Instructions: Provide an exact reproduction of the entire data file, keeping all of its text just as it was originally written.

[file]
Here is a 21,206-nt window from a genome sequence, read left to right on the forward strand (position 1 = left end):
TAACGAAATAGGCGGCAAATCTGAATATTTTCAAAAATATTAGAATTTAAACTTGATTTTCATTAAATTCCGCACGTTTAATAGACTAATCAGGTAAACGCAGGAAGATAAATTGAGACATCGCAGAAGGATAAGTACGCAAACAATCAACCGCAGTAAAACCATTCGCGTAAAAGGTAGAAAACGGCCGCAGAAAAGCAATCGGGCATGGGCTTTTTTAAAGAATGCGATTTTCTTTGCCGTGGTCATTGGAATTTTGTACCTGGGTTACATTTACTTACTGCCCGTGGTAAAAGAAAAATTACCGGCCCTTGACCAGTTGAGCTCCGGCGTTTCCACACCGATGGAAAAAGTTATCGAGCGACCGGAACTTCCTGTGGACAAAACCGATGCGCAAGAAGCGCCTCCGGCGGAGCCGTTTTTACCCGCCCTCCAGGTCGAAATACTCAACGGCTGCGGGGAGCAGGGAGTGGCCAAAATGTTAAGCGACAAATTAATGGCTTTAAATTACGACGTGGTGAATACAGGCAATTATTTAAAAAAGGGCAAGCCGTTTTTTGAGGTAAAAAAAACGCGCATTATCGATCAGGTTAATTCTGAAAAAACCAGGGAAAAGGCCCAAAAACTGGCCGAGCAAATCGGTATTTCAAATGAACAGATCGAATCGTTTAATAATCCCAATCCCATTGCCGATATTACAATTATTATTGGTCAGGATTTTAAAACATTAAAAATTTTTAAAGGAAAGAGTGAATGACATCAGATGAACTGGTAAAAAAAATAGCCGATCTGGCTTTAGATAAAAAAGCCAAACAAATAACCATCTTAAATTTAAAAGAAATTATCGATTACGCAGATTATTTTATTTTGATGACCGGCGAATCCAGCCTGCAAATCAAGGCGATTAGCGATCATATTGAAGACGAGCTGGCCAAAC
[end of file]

Here is a 21,206-nt window from a genome sequence, read left to right on the forward strand (position 1 = left end):
TAACGAAATAGGCGGCAAATCTGAATATTTTCAAAAATATTAGAATTTAAACTTGATTTTCATTAAATTCCGCACGTTTAATAGACTAATCAGGTAAACGCAGGAAGATAAATTGAGACATCGCAGAAGGATAAGTACGCAAACAATCAACCGCAGTAAAACCATTCGCGTAAAAGGTAGAAAACGGCCGCAGAAAAGCAATCGGGCATGGGCTTTTTTAAAGAATGCGATTTTCTTTGCCGTGGTCATTGGAATTTTGTACCTGGGTTACATTTACTTACTGCCCGTGGTAAAAGAAAAATTACCGGCCCTTGACCAGTTGAGCTCCGGCGTTTCCACACCGATGGAAAAAGTTATCGAGCGACCGGAACTTCCTGTGGACAAAACCGATGCGCAAGAAGCGCCTCCGGCGGAGCCGTTTTTACCCGCCCTCCAGGTCGAAATACTCAACGGCTGCGGGGAGCAGGGAGTGGCCAAAATGTTAAGCGACAAATTAATGGCTTTAAATTACGACGTGGTGAATACAGGCAATTATTTAAAAAAGGGCAAGCCGTTTTTTGAGGTAAAAAAAACGCGCATTATCGATCAGGTTAATTCTGAAAAAACCAGGGAAAAGGCCCAAAAACTGGCCGAGCAAATCGGTATTTCAAATGAACAGATCGAATCGTTTAATAATCCCAATCCCATTGCCGATATTACAATTATTATTGGTCAGGATTTTAAAACATTAAAAATTTTTAAAGGAAAGAGTGAATGACATCAGATGAACTGGTAAAAAAAATAGCCGATCTGGCTTTAGATAAAAAAGCCAAACAAATAACCATCTTAAATTTAAAAGAAATTATCGATTACGCAGATTATTTTATTTTGATGACCGGCGAATCCAGCCTGCAAATCAAGGCGATTAGCGATCATATTGAAGACGAGCTGGCCAAAC